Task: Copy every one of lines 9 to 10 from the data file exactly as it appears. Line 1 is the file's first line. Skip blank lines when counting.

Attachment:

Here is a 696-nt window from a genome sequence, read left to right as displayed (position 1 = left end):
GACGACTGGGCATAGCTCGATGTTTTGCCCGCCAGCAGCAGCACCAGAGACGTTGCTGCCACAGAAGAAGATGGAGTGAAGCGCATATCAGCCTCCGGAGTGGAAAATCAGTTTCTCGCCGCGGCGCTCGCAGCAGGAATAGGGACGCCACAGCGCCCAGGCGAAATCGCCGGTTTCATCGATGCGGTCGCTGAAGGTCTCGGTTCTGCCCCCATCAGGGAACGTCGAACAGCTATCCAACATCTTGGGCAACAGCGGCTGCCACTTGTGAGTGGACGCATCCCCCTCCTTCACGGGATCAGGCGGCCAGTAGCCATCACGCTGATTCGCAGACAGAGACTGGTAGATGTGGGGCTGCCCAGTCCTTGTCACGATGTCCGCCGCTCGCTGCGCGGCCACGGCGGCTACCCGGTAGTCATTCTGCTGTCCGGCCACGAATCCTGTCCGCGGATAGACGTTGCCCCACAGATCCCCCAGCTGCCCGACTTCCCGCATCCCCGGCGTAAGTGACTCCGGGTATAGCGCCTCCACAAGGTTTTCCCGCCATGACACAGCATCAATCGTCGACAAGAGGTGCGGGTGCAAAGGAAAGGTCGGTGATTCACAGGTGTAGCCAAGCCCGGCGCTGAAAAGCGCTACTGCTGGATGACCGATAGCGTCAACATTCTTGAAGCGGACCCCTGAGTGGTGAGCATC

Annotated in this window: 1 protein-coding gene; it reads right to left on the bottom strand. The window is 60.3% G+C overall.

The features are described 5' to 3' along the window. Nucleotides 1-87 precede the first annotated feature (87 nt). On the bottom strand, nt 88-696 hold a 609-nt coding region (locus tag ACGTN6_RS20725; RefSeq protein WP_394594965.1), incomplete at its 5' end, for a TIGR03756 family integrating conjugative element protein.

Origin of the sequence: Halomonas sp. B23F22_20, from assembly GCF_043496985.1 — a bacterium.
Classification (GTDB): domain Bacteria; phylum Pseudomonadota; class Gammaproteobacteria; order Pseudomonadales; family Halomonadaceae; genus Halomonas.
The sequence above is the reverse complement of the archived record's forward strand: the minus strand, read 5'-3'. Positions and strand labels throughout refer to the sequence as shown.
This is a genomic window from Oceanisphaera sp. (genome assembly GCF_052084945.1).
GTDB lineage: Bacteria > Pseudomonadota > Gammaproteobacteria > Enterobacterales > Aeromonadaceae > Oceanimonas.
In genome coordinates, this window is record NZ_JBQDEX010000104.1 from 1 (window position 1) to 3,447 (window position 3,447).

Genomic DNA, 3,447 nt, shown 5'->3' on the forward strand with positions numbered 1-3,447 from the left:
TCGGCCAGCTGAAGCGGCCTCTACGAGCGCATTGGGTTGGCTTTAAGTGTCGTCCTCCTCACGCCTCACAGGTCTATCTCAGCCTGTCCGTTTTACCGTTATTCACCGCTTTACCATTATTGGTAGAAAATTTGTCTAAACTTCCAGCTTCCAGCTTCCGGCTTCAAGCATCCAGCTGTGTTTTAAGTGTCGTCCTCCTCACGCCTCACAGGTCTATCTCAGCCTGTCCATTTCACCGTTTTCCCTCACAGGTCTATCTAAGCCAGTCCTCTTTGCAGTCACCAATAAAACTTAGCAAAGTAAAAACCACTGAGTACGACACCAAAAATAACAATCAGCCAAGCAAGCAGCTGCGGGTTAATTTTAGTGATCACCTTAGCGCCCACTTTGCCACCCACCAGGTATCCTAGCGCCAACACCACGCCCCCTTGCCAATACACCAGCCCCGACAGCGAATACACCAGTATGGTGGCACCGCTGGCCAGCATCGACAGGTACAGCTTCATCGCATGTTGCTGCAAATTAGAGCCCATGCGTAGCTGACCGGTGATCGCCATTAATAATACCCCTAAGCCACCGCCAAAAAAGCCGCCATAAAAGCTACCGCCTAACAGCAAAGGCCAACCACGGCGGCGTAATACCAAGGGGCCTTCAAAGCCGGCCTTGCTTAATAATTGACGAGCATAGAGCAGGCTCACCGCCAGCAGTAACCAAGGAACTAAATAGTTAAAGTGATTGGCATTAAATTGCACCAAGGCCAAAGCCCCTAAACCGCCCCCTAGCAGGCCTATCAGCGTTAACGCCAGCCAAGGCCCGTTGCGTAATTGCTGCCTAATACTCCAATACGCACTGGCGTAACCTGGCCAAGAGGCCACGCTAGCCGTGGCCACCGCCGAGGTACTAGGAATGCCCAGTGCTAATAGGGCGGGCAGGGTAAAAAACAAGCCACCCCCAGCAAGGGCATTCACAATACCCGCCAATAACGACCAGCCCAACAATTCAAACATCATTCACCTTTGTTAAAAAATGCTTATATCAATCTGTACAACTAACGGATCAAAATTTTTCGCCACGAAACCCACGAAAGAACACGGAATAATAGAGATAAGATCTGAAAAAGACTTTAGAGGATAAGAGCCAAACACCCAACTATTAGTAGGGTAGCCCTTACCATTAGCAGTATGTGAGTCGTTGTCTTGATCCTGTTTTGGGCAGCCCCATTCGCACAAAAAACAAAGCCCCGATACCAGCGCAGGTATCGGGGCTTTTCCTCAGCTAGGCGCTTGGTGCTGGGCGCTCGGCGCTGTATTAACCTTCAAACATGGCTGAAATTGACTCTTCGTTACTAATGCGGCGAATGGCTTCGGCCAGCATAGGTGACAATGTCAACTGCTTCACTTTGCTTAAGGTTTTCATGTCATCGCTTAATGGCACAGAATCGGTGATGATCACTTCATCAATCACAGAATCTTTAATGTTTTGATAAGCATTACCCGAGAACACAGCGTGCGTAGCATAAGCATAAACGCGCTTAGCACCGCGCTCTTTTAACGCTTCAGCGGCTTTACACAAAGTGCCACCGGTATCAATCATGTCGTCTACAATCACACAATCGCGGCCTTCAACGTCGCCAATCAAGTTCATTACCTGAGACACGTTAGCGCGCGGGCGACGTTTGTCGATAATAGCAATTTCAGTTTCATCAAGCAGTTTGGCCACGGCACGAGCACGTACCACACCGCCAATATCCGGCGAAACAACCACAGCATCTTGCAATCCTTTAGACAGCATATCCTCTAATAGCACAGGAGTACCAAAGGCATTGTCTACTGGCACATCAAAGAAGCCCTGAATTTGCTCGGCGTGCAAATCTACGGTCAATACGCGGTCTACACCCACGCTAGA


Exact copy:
GTDB lineage: Bacteria > Pseudomonadota > Gammaproteobacteria > Enterobacterales > Aeromonadaceae > Oceanimonas.
In genome coordinates, this window is record NZ_JBQDEX010000104.1 from 1 (window position 1) to 3,447 (window position 3,447).